Though seasoned in walking with God, Jacob remained a victim of his own carnal clumsiness. Instead of seeing the Lord’s hand of protection on his sons’ lives, he became paralyzed by fear, worry, and resentment. Jacob relied on himself rather than on God’s strength. And his reluctance to trust God almost led to disaster. Sometimes we tend to be just like Jacob—expecting the worst rather than trusting God’s best.
The word forgiveness draws various reactions. If we’re talking about God’s forgiveness of us, it can be a soothing topic resulting in gratitude and peace. If we need to seek forgiveness from someone we’ve wronged, we might wrangle a bit with our pride before we finally approach that person in humility—but our resulting cleared conscience makes it well worth the effort.
Usually, however, the most uncomfortable kind of forgiveness is what we must extend to someone who has wronged us or hurt us deeply. The Bible says a lot about this kind of forgiveness—perhaps because our emotions arm wrestle with it and other lingering memories skirmish with it. It’s really hard to do.
Find out what God’s Word says about forgiveness, how essential it is to understand, and how to actually do it...if we want to grow in our walk with God.
After seven years of blessing and abundance, the famine was in full bloom. People from the surrounding lands came to Egypt for grain—including Joseph’s brothers. Upon recognizing the men who threw him into a pit and sold him as a slave, Joseph faced a difficult decision. Would he be the type of person who remembers what he ought to forget and forgets what he ought to remember? Are you?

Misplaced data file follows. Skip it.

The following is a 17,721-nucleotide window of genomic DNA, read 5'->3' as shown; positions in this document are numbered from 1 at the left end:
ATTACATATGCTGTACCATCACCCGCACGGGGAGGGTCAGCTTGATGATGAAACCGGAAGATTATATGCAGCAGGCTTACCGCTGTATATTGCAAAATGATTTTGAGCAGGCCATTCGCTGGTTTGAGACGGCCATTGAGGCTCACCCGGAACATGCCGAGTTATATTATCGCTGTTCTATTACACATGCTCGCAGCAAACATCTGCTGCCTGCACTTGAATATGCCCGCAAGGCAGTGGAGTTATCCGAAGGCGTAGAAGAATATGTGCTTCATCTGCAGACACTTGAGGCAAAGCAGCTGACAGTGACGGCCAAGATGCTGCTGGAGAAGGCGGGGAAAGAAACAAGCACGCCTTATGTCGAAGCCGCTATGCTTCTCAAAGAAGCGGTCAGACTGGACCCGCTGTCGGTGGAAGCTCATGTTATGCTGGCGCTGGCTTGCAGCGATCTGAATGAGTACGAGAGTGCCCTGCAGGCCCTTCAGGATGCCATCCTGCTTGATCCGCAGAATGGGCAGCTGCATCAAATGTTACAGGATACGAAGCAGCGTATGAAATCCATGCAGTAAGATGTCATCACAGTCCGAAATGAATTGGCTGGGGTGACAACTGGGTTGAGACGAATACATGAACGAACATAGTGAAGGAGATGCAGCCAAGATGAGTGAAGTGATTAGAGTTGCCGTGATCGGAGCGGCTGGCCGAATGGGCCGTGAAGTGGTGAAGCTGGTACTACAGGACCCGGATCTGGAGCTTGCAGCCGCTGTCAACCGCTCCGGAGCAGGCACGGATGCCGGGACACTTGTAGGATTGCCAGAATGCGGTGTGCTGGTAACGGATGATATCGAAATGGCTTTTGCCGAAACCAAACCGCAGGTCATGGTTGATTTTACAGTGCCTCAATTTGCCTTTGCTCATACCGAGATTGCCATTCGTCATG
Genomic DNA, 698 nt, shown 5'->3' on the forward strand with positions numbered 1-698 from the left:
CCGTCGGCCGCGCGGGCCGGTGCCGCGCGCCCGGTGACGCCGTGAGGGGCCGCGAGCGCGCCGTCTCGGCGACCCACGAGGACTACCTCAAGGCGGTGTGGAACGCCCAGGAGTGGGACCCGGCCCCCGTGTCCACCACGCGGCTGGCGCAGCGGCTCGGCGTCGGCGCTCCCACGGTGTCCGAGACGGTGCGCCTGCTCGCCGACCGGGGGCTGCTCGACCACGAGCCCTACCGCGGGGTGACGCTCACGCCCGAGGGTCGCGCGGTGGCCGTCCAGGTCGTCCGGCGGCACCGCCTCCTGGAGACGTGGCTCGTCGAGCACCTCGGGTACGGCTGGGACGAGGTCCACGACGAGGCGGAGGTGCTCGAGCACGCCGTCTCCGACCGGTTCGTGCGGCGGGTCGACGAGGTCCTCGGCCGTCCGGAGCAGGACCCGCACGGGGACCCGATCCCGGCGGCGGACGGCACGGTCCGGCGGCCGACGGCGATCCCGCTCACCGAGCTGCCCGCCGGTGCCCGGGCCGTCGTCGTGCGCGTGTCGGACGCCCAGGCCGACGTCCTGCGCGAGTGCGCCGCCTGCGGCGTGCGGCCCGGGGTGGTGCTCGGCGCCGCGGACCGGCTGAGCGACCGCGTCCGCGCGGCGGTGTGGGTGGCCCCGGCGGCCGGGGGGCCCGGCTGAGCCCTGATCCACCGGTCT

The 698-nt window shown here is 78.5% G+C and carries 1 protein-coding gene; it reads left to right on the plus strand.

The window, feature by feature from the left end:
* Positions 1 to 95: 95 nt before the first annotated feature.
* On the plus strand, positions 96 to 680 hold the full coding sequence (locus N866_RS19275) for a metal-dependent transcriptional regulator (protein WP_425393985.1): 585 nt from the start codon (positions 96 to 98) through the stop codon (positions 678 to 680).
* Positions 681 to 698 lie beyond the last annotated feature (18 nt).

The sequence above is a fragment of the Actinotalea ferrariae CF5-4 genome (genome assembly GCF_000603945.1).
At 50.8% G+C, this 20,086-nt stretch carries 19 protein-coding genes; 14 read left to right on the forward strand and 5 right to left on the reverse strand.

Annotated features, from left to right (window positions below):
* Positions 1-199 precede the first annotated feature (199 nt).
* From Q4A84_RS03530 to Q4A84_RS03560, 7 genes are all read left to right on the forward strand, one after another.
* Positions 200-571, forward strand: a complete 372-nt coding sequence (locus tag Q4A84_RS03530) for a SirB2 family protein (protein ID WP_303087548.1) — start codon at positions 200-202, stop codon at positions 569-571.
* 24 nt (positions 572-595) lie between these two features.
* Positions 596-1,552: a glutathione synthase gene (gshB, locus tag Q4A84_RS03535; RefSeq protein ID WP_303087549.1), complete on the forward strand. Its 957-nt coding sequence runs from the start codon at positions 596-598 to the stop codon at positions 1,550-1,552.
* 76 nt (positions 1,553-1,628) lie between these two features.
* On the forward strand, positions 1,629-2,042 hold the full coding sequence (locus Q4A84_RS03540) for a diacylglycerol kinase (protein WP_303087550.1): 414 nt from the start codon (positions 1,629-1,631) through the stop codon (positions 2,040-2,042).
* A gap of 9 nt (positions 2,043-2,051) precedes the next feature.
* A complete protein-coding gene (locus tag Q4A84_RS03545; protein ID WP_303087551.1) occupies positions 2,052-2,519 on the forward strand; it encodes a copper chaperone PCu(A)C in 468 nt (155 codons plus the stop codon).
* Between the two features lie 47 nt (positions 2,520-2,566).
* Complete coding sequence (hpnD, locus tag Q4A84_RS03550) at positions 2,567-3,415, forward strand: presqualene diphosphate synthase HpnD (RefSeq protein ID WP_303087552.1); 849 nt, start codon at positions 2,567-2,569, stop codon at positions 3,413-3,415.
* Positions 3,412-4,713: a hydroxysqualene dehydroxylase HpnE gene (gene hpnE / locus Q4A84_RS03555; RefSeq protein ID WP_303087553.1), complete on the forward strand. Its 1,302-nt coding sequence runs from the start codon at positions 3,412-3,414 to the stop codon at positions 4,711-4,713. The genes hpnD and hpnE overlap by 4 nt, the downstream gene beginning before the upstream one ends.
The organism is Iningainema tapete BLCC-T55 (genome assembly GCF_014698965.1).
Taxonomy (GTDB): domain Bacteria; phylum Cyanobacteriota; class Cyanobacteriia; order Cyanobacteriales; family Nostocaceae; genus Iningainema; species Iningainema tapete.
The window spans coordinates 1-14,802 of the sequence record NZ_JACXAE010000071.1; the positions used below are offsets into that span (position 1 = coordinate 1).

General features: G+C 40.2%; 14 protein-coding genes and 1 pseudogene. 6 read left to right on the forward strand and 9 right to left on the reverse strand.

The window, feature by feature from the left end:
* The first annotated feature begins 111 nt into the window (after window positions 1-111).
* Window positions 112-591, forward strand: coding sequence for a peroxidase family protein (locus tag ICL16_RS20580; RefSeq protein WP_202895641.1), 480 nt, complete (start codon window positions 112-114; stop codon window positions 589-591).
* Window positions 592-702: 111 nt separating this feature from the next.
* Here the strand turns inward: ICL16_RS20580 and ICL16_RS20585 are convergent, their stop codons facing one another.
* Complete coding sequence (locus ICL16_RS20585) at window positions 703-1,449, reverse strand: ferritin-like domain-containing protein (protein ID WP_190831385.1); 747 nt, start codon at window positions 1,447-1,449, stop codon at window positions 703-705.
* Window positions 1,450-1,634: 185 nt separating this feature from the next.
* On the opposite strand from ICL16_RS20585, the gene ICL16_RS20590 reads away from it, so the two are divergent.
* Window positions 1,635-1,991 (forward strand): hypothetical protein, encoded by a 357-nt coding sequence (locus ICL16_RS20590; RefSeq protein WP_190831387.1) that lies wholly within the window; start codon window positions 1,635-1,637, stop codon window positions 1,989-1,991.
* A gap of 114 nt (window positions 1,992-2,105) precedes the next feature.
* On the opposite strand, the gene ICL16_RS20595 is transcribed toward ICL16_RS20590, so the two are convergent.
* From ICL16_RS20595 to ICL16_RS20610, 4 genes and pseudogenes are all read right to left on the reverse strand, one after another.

Too often, we end up saying “if only I had known then what I know now.” How deep the feelings of regret and anxiety in the hearts of parents who “blew it!” Since there’s no way to go back and relive our lives, we need to focus on the best way to respond to these painful memories. Otherwise, we will live under clouds of blame and shame and be paralyzed by fear.
Paul’s letter to Philemon has great practical value for us today. It teaches us about giving others second chances, the equality that believers have in Christ, and the power of the Gospel to transcend cultural and socioeconomic boundaries. In short, Paul’s postcard to Philemon reminds us about grace.
Let’s seek the Lord’s counsel as we attempt to uncover the reasons an individual will admit his or her error, turn around, and come back to the Lord as a humble, repentant child of the King.
In this letter, Paul requested that Philemon reinstate his runaway slave and accept him back in a spirit of forgiveness.
Christians since the first century have been tempted to trade grace for a life directed by strict law and high-minded requirement. The Apostle Paul addressed the Galatian church on this very issue, warning them against trading God’s Gospel for a different, human-made gospel. As we hear the word to the Galatians, keeping our message grounded in grace will help our lives exude grace.
A wandering mind drove King David to distraction and became more than he could bear. But his multiple sins refused to stay silent. No struggle is more relentless than sin…especially unconfessed sin. Let’s take a close look at David’s response to his sin and gain some insight for our own lives about God’s blessed gift of forgiveness.
The ravages of war and the consequences of disaster are usually beyond belief or description. Few are those who can capture the tragic scene in words. Jeremiah was one of the few. His brief, biting journal of what he saw and felt following the fall of his beloved nation is contained in this short book.